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Practicing Radical Acceptance During COVID-19
May 24, 2020 at 1:00 PM

It’s difficult to shift focus in a time of crisis, especially when your plans unexpectedly change, or expectations are not met. You might have had vacation plans disrupted, birthdays and anniversary plans suspended, weddings and funerals canceled. It’s uncomfortable and anxiety-provoking to wonder when things might change when there aren’t many answers. 

Instead of allowing these distressing feelings to burrow into your thoughts and get stuck, practicing “radical acceptance” can help you deal with the present situation with a sense of clarity and mindfulness. Practicing radical acceptance is to acknowledge and accept the present situation without ruminating or feeling trapped by the painful experience. Making an active choice to accept the situation, not accepting in defeat, but rather understanding there is no control over it but instead control over how you understand and process a situation.

How can you get there? One step is is embracing that things are the way they are. This doesn’t mean that you have to like the situation presented. In fact, you might be feeling angry, confused, or unsure. Recognizing how you are feeling about the situation without passing judgment on your emotions puts less pressure on yourself and allows you to just feel what you’re feeling. There is no right or wrong way to feel in a time of crisis, and by releasing that hold of expectations around how you’re supposed to react, you can start to refocus energy into taking care of yourself.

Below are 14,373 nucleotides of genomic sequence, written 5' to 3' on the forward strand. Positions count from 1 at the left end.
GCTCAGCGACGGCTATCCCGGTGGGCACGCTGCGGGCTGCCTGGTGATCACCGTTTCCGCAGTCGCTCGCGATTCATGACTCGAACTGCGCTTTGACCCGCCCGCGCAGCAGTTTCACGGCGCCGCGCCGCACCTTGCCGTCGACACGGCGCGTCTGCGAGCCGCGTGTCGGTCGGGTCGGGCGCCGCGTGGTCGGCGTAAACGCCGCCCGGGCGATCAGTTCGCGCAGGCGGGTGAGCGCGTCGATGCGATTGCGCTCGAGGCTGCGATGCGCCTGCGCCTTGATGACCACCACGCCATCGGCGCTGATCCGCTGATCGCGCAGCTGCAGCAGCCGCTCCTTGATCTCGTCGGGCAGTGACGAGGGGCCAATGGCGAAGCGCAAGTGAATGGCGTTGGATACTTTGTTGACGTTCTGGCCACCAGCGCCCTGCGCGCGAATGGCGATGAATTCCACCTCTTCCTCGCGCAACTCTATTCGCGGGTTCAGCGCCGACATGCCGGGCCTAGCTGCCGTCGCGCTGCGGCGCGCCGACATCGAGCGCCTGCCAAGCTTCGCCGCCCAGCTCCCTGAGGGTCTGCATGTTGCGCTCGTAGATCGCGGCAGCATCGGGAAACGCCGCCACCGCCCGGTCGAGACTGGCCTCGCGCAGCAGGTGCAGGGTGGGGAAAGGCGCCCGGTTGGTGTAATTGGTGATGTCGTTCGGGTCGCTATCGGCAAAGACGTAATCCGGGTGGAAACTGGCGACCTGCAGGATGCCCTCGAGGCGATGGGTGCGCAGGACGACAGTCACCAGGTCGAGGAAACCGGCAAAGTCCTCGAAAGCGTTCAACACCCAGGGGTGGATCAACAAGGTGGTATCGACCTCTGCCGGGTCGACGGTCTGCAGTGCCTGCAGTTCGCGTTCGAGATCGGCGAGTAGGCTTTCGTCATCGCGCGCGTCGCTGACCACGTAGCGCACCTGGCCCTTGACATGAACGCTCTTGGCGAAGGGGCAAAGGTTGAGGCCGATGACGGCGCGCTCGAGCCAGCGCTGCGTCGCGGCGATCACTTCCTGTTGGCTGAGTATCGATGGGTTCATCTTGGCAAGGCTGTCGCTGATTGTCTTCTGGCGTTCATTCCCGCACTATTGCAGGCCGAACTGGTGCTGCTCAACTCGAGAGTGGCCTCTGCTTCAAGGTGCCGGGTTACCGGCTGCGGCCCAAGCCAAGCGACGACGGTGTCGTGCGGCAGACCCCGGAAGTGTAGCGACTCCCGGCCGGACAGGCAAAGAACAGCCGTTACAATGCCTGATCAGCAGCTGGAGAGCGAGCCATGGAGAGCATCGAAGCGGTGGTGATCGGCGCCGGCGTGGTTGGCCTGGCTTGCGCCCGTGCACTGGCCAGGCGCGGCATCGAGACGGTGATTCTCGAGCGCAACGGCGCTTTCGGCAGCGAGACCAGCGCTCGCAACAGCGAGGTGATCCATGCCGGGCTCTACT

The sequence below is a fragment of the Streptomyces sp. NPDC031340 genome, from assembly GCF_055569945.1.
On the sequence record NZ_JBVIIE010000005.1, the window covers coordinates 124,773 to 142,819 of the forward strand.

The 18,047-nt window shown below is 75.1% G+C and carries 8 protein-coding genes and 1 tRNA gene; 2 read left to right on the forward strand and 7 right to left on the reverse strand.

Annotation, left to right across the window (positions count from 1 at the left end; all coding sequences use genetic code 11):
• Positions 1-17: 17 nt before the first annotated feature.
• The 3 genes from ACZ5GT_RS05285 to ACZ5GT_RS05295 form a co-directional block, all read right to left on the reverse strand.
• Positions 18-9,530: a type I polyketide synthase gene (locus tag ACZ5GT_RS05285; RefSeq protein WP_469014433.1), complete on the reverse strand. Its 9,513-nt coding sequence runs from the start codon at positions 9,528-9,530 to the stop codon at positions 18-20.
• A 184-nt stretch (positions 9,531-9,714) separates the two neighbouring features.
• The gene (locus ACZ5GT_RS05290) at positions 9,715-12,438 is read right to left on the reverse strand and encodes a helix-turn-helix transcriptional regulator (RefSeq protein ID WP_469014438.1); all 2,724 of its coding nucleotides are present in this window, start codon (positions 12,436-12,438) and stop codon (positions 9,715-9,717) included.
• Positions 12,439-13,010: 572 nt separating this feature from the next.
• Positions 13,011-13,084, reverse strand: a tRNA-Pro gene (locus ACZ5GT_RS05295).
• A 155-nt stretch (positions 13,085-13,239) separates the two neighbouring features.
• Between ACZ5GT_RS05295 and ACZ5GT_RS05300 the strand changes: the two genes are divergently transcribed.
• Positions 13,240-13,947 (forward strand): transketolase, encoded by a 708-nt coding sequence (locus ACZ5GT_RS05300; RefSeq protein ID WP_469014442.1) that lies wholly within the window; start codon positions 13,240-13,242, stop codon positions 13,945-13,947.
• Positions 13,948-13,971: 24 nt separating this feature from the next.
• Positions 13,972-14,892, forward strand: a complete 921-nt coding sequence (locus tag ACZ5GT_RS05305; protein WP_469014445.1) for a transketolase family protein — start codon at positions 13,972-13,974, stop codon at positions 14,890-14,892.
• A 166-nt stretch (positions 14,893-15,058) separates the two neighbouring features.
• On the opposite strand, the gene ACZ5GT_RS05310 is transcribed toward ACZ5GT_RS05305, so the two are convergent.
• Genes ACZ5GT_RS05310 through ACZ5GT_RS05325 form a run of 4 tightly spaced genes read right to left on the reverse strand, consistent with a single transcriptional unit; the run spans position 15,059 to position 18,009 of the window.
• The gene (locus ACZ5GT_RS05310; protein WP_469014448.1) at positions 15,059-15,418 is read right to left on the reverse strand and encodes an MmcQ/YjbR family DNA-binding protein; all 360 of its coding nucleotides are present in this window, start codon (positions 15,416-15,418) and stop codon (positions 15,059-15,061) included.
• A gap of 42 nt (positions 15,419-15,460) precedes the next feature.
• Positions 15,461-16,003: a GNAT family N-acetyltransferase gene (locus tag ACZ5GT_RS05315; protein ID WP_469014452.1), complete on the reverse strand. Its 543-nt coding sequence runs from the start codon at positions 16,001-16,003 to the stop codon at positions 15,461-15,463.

Another step is recognizing when we apply ‘shoulds’ or ‘what ifs’ to a situation and shifting focus back into the present moment. Denial is a normal reaction to the pandemic and the way your life has changed, but it can be a distraction from processing and problem-solving. By redirecting our thoughts from the things we cannot change, you can start to let go of the tension of an immovable situation and put stock into what we can control: our thoughts, feelings, behaviors, and coping strategies. Shifting your mindset can be difficult, but making the conscious decision to accept what is happening allows you to be patient and kinder to yourself.

Jamie Steiner, LCSW, is a therapist at Cobb Psychotherapy. If you would like support in incorporating self-care into your life, contact Cobb Psychotherapy and see how therapy can help.